After several garment and accessories fabric dyeing DIY projects (or more accurately, attempts), I can confidently brag that I am so NOT an expert on this stuff. Fabric dyeing is, while fun, time consuming. That being said, I decided to do this post to share fabric dyeing tips, both from what I learnt from experience and more tips I found that I will try next time.
So far, I have only done my fabric dyeing DIY projects using Rit Dyes. I now know that using Fiber Reactive Procion Dyes for natural fibers (such as cotton, rayon, hemp, silk, etc.) is WAY MORE recommended for more vibrant, permanent colors, so that’s something I’ll do next time (hello soda ash and urea!). Color vibrance notwithstanding, I think there are still tips to be shared outside of the actual dyes used.
1. The right detergent and dye fixative can make a lot of difference.
I cannot recommend enough Synthrapol Detergent and Dye Fixative from Dharma Trading. Using these two detergents for pre-wash and post-dyeing wash really helps setting the fabric dye long-term as long as you wash them with cold water.
Before using these two saviors, I accidentally mixed a finished dyed fabric with the rest of my laundry load. Dyes bleeding everywhere. I almost cried, but then decided to toughen it up and re-dye the fabric, shibori dye style. The result is the picture above.
2. Use flat plastic storage container for sink/tub/bucket dyeing.
For fully submerged fabrics dyeing, I rely on stove top dyeing and sink dyeing (definitely not a fan of the washing machine method). Stove top dyeing is more reliable for more saturated colors because you can control the heat and constantly stirring (don’t forget adding the salt!).
On the other hand, if you want to experiment more with color intensity and/or want to do ombre dyeing, I suggest doing it in the sink/tub/bucket. But even better, buy one of those flat plastic storage containers (I got mine from Target last Christmas season; the ones you use for storing your clothes underneath the bed), so that you can fully submerge your fabric flat (see picture above right). Hottest water possible is still a requirement in this sink method and since it will gradually cool down, the flat plastic storage helps distribute the dye evenly fast.
Yes, it’s a bit of a pain discarding the water, but you can be sure the dye is distributed evenly without not much stirring (you still need to do so, though). Oh, and salt addition is not to be forgotten :)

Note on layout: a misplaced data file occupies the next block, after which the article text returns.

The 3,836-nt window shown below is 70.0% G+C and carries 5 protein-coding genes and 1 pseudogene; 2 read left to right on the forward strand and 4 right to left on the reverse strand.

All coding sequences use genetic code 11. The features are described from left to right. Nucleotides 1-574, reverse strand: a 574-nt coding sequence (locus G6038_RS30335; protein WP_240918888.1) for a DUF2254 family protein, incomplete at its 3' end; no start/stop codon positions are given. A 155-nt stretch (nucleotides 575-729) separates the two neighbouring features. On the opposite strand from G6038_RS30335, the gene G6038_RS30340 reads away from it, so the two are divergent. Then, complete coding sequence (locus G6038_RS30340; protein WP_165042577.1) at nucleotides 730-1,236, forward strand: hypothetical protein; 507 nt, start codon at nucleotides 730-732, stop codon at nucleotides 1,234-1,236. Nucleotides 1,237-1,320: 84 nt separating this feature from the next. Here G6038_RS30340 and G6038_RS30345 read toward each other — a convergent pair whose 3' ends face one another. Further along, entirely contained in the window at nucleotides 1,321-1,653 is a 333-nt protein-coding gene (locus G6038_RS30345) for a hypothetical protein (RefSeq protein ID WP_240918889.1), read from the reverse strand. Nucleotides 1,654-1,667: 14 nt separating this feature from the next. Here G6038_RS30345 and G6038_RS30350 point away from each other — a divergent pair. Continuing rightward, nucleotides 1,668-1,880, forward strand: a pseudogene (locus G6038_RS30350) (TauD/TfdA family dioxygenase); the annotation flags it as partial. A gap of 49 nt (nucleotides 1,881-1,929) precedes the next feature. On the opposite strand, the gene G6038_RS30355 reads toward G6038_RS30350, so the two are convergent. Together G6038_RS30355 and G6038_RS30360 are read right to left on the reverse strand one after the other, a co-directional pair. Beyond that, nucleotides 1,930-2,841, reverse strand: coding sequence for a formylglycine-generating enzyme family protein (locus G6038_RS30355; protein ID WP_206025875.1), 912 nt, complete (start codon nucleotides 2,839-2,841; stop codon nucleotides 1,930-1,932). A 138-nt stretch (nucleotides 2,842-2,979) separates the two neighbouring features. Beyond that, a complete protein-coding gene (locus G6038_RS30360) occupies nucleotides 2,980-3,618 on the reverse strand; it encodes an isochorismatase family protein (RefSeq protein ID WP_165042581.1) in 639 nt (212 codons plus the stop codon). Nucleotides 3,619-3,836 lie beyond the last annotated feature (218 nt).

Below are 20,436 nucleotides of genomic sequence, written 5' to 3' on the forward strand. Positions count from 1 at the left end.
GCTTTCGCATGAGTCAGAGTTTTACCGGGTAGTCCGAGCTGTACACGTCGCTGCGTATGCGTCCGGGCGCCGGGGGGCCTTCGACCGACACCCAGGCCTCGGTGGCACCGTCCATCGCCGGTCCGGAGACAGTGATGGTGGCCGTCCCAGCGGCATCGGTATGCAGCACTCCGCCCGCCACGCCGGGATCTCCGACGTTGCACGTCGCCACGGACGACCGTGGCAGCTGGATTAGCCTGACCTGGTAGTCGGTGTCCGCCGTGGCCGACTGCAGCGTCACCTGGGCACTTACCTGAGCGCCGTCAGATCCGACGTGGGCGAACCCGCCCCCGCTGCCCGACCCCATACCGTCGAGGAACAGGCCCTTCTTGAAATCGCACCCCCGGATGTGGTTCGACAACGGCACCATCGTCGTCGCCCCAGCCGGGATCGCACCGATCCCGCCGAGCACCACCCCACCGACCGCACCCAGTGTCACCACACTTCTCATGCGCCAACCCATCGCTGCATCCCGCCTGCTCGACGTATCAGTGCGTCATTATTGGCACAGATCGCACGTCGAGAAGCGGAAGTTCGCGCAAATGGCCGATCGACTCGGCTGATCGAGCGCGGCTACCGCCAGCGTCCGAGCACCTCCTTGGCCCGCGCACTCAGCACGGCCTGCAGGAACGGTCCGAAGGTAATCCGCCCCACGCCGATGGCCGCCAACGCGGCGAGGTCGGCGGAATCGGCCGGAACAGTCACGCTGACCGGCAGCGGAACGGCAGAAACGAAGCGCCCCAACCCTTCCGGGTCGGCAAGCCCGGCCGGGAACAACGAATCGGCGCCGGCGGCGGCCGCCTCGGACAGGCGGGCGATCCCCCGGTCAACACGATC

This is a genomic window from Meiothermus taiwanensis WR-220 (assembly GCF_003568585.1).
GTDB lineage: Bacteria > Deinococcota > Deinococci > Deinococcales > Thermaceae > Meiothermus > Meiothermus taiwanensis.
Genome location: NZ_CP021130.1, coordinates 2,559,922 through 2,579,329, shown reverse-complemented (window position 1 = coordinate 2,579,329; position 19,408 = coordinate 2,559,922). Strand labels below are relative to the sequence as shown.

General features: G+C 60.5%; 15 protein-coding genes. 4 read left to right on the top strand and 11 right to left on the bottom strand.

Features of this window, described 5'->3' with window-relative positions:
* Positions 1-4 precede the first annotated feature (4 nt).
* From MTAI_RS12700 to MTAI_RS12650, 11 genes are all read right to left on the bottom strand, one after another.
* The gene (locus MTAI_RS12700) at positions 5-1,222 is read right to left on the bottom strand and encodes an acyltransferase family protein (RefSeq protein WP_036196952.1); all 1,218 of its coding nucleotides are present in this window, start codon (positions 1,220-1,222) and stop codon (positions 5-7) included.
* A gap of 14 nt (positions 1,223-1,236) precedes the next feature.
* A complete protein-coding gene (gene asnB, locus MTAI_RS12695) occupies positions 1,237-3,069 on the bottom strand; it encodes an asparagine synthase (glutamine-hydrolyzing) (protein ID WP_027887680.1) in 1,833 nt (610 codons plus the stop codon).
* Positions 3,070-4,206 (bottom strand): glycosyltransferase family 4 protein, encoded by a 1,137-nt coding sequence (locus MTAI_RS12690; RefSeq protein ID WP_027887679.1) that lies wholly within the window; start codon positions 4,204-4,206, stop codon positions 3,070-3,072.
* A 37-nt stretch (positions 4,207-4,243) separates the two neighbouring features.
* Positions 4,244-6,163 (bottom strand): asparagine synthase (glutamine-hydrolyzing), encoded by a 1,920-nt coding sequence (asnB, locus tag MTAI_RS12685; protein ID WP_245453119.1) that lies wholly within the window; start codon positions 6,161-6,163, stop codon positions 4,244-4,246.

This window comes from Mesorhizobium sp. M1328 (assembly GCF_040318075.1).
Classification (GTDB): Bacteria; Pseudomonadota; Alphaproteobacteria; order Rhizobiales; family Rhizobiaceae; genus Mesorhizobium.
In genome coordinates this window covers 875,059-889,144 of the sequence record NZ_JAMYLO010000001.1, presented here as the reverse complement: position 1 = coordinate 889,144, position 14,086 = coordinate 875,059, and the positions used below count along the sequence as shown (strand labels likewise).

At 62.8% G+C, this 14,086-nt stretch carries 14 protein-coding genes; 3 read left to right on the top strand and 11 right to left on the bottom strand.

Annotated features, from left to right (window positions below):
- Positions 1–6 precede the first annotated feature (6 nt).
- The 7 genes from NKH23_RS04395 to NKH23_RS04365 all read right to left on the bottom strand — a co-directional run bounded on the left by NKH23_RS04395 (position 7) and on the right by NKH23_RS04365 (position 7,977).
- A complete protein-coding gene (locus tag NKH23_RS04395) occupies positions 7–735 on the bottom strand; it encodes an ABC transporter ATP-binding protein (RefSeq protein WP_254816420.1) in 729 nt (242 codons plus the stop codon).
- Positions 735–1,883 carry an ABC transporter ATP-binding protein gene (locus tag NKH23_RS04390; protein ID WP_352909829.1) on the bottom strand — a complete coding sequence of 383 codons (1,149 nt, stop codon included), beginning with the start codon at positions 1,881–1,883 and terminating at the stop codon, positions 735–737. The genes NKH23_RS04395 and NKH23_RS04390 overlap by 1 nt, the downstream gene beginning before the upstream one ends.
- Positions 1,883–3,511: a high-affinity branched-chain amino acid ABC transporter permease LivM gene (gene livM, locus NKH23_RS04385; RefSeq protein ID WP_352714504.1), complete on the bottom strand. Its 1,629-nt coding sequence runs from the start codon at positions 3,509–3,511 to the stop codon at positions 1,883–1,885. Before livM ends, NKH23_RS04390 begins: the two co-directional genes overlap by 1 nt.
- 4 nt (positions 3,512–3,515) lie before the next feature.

Note to self: When I have the fiber reactive dyes, try the tub dyeing.
3. If you are going to touch your fabric in any way, wearing gloves is the way to go.
Seriously, you don’t want to get those dyes staining your fingertips and nails like some zombie wannabe. I’m not a fan of those disposable plastic gloves because they’re kind of a pain to put on, but they are totally worth it. And don’t think you’re going to be fine if dye water accidentally fills your gloves. I have experienced a day or two in which my left hand had cherry colored dye stains (so it looks like I was a rejected bleeding extra for World War Z) because the dye water accidentally get inside my glove repeatedly while I was stirring the garment, and my right hand appears perfectly fine.
4. Tie Dyeing is so much fun and such a highly rewarding project for all ages, but remember to save the rubber bands for further use.
Tie dyeing used to be my “nemesis” because I did an epic fail during a shibori dye project in junior high. I didn’t tie the rubber bands tight enough, and I didn’t even put a lot of rubber bands in there in the first place! So more than a decade later, I redeemed myself with several tie dye projects….and I realize there are so much more experiments to do!
I do mostly shibori dye technique so far, with the rubber bands wrapping and tying around buttons, rocks in the fabric, so they give irregular, but predictable shapes. It’s up to you if you want to cut the rubber bands after you’re finished with them, but I always save them for future reuse. If you’re saving them for future reuse, just be careful when untying them so you don’t damage the fabric.
The picture below was taken after I finished dyeing a men’s shirt for a skirt (but that’s a story for another post).
There are just so many tips out there that I like; the one from Dharma Trading (scroll down to see “Tie-Dye Instructions” below the product description) and Dope Tie Dye tips are great starters. I personally have never let the garment sit for 24 hours before washing them, but I will start doing that for future projects. And if you want starter kits, they have those handy, too.
One more final thought: for me, it’s not a question of “how much dye do I need?” for these projects. You can judge how much you need and experiment as you go along. It’s more of a question of “how much WATER do I need from start to finish?”
While you can measure how much dye water you need based on the total fabric surface area you’re dyeing, the total amount of water I spent during my approximately one hour (on average) period from pre-wash to post-dye wash makes me cringe.
I tried not to use that much water for fabric dyeing projects, however it seems that it’s a given that fabric dyeing consumes so much water. If you have tips or tricks that can help me reduce the water usage, please let me know!